While PWM techniques can be applied to single or multi phase applications, we will consider here the more commonly used three phase application where in the UK for example, the 3 Phase AC supply is 415V 50Hz. The PWM controller will rectify this AC voltage and produce around 600VDC, the DC bus will then transfer this signal to the inverter stage. The inverter stage utilises Mosfets, IGBT’s or Thyristors as switching devices which are controlled by a processor that switches the devices on and off in a specific sequence to produce a sine wave fundamental component at the required frequency and amplitude. This voltage produces the correct rotational magnetic field to the rotor resulting in kinetic energy (rotation of the rotor).
Simplified PWM Diagram
The above diagram represents the 3 Phase input, rectification, the DC interconnecting bus and the Inverter stage, the output of which is transmitted to the motor and transferred into mechanical power.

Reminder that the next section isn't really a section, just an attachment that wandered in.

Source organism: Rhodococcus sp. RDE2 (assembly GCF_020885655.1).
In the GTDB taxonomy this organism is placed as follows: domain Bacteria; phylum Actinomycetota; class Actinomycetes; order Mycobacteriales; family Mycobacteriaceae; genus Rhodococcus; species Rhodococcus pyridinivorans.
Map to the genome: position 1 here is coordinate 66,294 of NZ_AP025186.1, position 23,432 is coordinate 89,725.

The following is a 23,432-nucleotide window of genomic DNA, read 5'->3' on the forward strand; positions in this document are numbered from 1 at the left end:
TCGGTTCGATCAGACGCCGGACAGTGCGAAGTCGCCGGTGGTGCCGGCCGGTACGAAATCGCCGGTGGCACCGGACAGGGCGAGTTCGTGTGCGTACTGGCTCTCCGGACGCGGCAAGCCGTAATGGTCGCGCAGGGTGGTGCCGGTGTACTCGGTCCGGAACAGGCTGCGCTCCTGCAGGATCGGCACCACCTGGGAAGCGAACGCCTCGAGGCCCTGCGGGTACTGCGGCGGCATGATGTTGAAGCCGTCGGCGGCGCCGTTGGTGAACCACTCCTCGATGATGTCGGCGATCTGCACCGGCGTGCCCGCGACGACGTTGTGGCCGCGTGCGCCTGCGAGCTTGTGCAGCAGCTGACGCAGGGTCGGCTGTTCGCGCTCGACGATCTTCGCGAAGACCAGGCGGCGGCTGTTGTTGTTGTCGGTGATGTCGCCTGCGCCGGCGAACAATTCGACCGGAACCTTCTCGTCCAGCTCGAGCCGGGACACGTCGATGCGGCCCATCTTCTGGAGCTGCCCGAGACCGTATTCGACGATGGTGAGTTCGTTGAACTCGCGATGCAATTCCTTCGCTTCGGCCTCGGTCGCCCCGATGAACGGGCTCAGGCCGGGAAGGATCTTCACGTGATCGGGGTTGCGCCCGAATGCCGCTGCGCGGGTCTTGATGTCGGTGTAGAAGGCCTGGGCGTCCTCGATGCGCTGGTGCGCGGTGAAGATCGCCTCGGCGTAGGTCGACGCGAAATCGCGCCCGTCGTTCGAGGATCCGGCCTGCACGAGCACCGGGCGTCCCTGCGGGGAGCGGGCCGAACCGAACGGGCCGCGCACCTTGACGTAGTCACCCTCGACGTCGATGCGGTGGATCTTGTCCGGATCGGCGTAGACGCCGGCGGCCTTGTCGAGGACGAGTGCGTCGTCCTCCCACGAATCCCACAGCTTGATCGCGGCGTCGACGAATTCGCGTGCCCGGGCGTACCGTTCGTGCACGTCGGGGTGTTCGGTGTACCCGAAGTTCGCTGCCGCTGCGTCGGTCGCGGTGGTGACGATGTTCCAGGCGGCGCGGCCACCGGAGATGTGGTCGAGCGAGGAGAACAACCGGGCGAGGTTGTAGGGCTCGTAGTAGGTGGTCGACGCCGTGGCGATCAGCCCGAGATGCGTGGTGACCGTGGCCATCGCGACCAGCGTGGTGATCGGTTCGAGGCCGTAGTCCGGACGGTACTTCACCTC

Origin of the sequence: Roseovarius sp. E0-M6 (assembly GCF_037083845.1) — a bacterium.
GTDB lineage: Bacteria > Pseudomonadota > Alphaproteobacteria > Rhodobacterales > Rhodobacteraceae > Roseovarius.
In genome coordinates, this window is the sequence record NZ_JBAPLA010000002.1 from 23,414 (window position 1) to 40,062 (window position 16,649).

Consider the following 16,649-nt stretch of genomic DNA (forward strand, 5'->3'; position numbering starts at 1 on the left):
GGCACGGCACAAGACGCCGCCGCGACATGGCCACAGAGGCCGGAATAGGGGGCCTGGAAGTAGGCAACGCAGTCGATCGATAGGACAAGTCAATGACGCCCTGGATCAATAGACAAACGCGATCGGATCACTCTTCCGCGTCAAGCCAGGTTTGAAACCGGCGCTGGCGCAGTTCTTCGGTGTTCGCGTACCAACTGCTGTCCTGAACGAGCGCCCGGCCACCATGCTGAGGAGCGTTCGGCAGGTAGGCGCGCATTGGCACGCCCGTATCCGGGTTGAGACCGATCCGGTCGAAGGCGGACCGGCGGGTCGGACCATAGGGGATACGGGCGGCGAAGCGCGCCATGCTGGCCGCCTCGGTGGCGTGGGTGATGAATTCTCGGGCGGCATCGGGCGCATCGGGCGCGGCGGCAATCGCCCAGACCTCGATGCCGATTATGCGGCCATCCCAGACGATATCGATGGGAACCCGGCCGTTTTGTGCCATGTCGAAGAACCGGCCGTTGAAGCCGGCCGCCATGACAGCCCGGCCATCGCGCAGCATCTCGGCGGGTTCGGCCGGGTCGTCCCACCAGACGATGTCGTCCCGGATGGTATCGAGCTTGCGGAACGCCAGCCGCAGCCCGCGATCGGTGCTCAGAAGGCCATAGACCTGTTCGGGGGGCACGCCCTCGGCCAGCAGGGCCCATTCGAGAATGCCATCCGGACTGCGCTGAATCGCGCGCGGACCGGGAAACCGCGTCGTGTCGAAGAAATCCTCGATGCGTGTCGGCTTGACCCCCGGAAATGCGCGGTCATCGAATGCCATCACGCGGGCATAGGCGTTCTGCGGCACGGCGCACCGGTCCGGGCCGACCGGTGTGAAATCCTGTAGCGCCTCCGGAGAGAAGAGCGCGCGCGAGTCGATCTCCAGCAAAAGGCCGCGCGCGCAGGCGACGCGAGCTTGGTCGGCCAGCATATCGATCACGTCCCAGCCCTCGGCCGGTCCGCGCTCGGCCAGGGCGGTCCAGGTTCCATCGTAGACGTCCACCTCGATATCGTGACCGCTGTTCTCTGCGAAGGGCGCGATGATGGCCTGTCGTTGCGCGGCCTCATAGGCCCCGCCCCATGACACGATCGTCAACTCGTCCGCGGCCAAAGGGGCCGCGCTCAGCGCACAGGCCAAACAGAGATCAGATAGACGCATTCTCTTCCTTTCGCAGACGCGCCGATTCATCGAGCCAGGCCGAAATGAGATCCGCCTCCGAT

As depicted above, this is a 3 Phase in, 3 Phase out system. The circuitry on the DC bus will smooth the rectified signal as much as possible as ripple will cause inefficiencies. The inverter stage provides full control of the motor via the Microprocessor and the IGBT circuitry.
The Microprocessor will send gate signals to the switching devices (IGBT’s above) in order to vary both the frequency and the voltage to the motor. This circuit utilises two IGBT’s for each motor winding phase.
The rectification stage of the circuit converts the 3 Phase input into a rectified DC output; this stage should ideally have low rectifier loss to maintain optimum efficiency prior to the DC bus.
The DC bus provides a transmission path between the Rectifier and Inverter, this stage also smoothes the ripple DC produced by the rectifier. This is often used as a measurement point for efficiency of the inverter stage. Typically the DC voltage level is 1.35 times the level of the 3F AC entering the rectifier, in this case we have 415V 3F so the DC bus would be around 560V DC.